After Ted Cruz trounced his opponent in Tuesday’s Republican primary in Texas, the Cuban-American politician rode into his hometown of Houston on a donkey while women lay palms at his feet and men discharged their shotguns.
Well, not quite.
Much is being made of the former Texas solicitor general’s victory over distinguished statesman and Lieutenant Governor David Dewhurst.
The loser was backed by Texas Governor Rick Perry, which means the Republican establishment has been dealt a double blow, both in Texas and nationwide. Cruz, if you haven’t heard by now, is the “Tea Party candidate” in the race — a term which usually means a candidate who holds the same ideological beliefs that nearly all Republicans do, but who is fanatical in their unwillingness to compromise. The same definition sticks for Cruz. (Don’t believe it? It’s practically the message he campaigned on.)
Latinos are supposed to be celebrating the fact that, by the time 2013 rolls around, there will be three Latino senators in Congress. Yet it’s difficult to blow up balloons and hang streamers while knowing that two of the senators are Marco Rubio of Florida and soon-to-be Ted Cruz of Texas.
As the Los Angeles Times rightly describes, Cruz’s win on Tuesday is “a victory for gridlock”:
“Congress, and in particular the Senate with its rules that prevent the majority from running roughshod over the minority, is a deliberative body in which neither party typically has the strong majority needed to run matters, making compromise essential. Without it, you get a Congress that argues endlessly while accomplishing nothing. Apparently, it is the hope of tea-party conservatives that their movement will become so strong that it will sweep away not only establishment Republicans, but the Democrats who would stand up against them. That isn’t going to happen.”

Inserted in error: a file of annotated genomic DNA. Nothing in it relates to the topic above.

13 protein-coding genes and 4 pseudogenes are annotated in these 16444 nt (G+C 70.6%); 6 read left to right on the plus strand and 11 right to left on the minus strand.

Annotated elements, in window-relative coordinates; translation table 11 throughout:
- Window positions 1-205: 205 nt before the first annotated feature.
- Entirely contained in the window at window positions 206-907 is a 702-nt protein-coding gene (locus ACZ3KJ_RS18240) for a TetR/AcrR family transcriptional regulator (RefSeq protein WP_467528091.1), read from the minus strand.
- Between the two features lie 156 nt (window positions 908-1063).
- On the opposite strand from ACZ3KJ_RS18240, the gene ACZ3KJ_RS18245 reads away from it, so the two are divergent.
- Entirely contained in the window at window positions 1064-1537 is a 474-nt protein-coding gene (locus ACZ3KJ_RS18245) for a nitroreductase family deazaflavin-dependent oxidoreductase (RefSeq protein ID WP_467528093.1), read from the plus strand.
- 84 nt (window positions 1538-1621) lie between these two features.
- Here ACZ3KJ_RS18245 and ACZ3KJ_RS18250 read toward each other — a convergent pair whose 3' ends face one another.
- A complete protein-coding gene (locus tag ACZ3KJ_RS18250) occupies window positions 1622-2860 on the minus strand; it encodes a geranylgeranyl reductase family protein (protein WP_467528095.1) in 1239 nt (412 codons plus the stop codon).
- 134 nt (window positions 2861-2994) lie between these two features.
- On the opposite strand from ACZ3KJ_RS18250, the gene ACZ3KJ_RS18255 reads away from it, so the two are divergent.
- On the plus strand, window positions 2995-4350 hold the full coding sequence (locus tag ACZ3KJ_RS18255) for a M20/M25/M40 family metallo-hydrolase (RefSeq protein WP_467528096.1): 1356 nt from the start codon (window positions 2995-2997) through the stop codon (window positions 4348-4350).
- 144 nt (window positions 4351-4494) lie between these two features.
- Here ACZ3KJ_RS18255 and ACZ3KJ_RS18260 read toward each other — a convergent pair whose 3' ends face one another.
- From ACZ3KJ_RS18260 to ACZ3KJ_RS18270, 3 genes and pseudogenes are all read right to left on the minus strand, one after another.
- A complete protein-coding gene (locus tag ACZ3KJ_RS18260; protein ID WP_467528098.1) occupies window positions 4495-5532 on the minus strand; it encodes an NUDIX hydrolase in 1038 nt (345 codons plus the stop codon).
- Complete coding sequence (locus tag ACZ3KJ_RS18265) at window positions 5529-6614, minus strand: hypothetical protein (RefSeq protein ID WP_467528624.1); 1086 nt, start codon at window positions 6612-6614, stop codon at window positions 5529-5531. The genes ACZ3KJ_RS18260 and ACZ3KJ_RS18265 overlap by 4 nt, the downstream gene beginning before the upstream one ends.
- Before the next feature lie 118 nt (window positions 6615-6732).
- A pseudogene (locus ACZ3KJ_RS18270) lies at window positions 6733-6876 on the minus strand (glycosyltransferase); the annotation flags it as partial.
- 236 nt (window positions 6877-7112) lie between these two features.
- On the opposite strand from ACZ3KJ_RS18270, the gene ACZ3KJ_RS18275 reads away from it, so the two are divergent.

Nonetheless, Cruz indeed gives Latinos plenty reason to tip their hats. He’s smart, a graduate of Princeton and Harvard Law; he’s experienced, a one-time clerk for chief justice of the United States and the former solicitor general of Texas; he’s young, only 41; and he’s quickly becoming one of the better known politicians on the national stage before he even takes his Senate seat.
But there are also many other Latino politicians who can match wits and résumé with Cruz, yet who aren’t uncompromising government-butchers — just look in the mayor’s office in nearby San Antonio.
State Senator Trey Martínez of Texas underlined the issue precisely when he made a distinction between politicians for the Latino community and politicians who just happen to be Latino.
Cruz — and Rubio, definitely Rubio — clearly falls in the latter category.